Detect and identify the construction technology and the decoration techniques used on a wooden artefact.

Perceive the significance of objects within their historic context

Understand the deterioration mechanisms produced by both abiotic and biotic factors, in order to be able to diagnose and asses its preservation condition.

Perform the basic technical knowledge and skills on practicing historic techniques and applied conservation

Evaluate the pros and cons of a conservation/restoration approach, in order to choose the most appropriate in a decision making process.

Critical think in order to select a conservation material based not only on ad hoc criteria concerning its suitability/effectiveness for a wooden abject, but also based on other criteria including the object intangible values, conservation ethics, health and safety regulations, environmental impact etc.

Tackle with any conservation problem by learning to experiment on mock-ups before the employment of conservation methods and materials on real objects.


The Scope of the Course and Objectives

The Scope of the Course

Graduates to be able to decide the most appropriate conservation-restoration approach and to be capable applying it effectively on a wooden artefact.

Course objectives

a) to provide students the necessary background knowledge in order to diagnose the preservation condition of a wooden artifact,

b) to be able to understand the values and the significance of the objects in their context,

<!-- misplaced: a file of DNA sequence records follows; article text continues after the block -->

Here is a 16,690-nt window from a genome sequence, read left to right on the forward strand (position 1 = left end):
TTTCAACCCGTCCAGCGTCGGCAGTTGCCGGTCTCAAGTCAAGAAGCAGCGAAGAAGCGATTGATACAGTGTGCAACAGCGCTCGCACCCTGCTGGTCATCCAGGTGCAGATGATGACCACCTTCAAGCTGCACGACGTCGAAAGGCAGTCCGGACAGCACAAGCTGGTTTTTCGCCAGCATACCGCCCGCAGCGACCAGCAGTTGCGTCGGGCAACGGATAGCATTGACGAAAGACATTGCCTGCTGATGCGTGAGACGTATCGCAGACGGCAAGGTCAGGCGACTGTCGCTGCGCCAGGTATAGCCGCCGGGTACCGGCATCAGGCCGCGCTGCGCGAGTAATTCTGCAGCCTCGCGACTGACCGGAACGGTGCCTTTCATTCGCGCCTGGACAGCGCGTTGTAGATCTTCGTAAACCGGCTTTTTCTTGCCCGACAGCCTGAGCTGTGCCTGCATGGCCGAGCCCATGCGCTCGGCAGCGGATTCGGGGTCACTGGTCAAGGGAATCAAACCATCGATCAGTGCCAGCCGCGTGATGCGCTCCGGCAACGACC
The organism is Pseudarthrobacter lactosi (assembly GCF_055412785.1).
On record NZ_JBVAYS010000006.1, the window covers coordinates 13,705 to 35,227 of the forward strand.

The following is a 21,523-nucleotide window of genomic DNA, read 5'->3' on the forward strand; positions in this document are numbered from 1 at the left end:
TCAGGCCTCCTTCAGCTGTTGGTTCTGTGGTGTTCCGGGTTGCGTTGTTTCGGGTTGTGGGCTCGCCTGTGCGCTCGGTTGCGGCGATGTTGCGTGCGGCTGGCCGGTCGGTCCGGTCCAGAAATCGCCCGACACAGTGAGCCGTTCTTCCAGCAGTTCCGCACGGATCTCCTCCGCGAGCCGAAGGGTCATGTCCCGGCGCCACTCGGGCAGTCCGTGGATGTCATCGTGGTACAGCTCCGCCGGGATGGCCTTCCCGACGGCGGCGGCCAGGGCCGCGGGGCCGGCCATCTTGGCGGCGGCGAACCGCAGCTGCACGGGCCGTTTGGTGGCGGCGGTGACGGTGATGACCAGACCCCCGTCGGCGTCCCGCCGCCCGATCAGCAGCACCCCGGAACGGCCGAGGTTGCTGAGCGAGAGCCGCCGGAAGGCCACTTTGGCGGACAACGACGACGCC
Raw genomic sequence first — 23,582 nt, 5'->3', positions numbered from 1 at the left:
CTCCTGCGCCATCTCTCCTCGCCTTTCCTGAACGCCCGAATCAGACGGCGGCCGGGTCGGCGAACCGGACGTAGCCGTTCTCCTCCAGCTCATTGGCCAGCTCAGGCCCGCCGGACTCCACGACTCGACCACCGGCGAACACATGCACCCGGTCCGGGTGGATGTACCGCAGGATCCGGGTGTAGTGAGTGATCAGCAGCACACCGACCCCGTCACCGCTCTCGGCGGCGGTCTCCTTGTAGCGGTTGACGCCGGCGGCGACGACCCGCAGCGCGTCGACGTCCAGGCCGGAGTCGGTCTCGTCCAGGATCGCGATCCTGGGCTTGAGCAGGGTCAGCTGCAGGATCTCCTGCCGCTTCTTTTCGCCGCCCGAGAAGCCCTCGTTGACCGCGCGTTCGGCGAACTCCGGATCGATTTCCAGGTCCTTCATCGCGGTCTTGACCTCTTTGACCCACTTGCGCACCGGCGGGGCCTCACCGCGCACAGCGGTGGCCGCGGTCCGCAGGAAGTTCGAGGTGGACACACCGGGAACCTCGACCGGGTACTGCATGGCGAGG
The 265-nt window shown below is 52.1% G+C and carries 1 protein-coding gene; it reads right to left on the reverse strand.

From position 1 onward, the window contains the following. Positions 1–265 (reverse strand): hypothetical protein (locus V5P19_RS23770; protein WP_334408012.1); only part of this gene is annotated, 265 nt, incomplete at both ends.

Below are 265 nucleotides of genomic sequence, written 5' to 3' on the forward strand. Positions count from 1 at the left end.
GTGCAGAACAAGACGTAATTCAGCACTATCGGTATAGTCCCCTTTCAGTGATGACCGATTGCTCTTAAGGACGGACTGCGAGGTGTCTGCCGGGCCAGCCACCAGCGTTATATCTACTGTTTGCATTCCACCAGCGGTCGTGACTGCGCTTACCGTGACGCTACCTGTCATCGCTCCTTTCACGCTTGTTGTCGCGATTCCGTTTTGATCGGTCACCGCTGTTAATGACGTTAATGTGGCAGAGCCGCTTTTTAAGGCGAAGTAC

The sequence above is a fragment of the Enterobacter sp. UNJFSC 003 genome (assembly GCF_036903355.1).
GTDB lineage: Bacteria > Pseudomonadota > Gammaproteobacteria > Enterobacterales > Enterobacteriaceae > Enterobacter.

c) to acquire a critical thinking in a decision making process in order to select ad hoc the most suitable conservation/restoration methodology,

d) to study historic construction and decorative techniques and materials,

e) to be equipped with a broad set of skills so they will be able to effectively implement a conservation/restoration approach and

f) to use their creativity through experimentation on mock-ups,  in order to construct new options or improve existing conservation methods and materials.



Language of evaluation: Greek (English for Erasmus students). The student’s final grade results from 50% of the grade of the theoretical part and 50% of the grade of laboratory practice.

Students’ evaluation (100%): THEORY (50%): Written final exam at the end of the semester LAB PRACTICES (50%): The grade is obtained: a) from two assignments submitted by the student for the two three-hour laboratory parts of the course, 60%. The first assignment is related to the 10 laboratory exercises that are implemented in the first laboratory part and the second assignment concerns the applied conservation project of a wooden artifact of the second laboratory part. b) from two Power Point presentations (3-4 minutes, max: 4 slides per student), 10%. The first presentation concerns an international article chosen by the student and falls within the theoretical or laboratory part of the course and the second concerns the conservation work performed by each student on the artifact he / she had undertaken. c) from the performance of the student during the laboratory classes (consistency, diligence, spirit of cooperation, efficiency, etc.) 30%.